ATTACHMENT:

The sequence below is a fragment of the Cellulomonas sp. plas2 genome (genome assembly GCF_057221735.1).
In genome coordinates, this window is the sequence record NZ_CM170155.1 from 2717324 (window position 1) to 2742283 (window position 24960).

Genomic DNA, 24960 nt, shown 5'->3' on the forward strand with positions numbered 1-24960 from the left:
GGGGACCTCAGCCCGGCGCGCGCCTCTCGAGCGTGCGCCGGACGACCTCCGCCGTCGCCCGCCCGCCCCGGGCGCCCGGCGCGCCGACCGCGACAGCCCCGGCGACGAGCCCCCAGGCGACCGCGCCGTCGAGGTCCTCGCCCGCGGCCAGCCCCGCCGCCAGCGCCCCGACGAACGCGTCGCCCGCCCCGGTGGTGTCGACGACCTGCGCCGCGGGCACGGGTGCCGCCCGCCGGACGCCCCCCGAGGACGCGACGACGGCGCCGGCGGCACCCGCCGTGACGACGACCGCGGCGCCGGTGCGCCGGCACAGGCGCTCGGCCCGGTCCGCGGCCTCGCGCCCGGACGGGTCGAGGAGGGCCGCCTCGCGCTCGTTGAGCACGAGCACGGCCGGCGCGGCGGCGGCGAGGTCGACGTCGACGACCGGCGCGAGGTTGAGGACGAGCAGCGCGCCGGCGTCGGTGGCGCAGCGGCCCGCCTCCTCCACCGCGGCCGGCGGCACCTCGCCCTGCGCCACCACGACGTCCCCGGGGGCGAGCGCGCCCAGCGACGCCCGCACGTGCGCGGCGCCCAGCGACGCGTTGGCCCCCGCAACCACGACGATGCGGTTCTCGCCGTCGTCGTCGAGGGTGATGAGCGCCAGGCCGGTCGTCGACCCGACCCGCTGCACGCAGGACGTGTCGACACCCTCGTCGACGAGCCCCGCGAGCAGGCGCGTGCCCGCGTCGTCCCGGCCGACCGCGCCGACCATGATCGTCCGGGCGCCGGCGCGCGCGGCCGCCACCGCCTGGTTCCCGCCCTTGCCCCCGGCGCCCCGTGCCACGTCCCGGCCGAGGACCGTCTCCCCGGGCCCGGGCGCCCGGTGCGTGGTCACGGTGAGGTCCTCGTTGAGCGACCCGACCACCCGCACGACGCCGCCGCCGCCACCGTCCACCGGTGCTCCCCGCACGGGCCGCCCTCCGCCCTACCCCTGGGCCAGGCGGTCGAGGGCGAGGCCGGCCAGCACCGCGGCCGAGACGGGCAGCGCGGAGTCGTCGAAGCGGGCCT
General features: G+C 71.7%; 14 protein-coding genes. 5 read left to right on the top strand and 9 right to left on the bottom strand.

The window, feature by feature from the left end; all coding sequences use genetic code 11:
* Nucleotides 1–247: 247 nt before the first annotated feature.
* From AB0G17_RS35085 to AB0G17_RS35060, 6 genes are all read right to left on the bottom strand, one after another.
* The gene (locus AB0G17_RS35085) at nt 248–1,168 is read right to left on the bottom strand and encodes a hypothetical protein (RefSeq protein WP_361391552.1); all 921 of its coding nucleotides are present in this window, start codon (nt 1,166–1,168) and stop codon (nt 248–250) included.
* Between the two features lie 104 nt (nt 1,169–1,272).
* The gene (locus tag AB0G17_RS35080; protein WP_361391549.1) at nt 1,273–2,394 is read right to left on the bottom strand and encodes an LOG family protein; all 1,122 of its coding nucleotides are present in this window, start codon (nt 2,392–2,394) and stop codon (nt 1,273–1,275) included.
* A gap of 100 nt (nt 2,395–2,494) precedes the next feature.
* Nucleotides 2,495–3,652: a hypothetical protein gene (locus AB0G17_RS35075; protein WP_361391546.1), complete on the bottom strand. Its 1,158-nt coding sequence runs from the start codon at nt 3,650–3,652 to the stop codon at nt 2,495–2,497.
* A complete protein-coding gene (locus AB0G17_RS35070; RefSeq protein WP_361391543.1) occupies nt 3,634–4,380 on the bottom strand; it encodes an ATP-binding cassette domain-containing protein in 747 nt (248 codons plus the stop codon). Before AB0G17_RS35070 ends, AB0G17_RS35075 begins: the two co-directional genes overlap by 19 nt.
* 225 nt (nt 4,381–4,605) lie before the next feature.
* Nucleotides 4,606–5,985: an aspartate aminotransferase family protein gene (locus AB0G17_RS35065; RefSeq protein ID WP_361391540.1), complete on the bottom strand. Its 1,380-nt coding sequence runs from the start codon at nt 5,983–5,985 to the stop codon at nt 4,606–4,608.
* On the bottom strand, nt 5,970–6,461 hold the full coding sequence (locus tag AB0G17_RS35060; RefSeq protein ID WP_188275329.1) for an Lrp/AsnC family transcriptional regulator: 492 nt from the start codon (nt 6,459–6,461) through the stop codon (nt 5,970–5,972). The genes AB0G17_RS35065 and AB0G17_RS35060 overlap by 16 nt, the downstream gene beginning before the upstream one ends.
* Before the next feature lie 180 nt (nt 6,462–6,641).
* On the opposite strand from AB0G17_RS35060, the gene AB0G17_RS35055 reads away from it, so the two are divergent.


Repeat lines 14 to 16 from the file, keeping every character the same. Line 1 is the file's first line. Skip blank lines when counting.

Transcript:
* A complete protein-coding gene (locus AB0G17_RS35070; RefSeq protein WP_361391543.1) occupies nt 3,634–4,380 on the bottom strand; it encodes an ATP-binding cassette domain-containing protein in 747 nt (248 codons plus the stop codon). Before AB0G17_RS35070 ends, AB0G17_RS35075 begins: the two co-directional genes overlap by 19 nt.
* 225 nt (nt 4,381–4,605) lie before the next feature.
* Nucleotides 4,606–5,985: an aspartate aminotransferase family protein gene (locus AB0G17_RS35065; RefSeq protein ID WP_361391540.1), complete on the bottom strand. Its 1,380-nt coding sequence runs from the start codon at nt 5,983–5,985 to the stop codon at nt 4,606–4,608.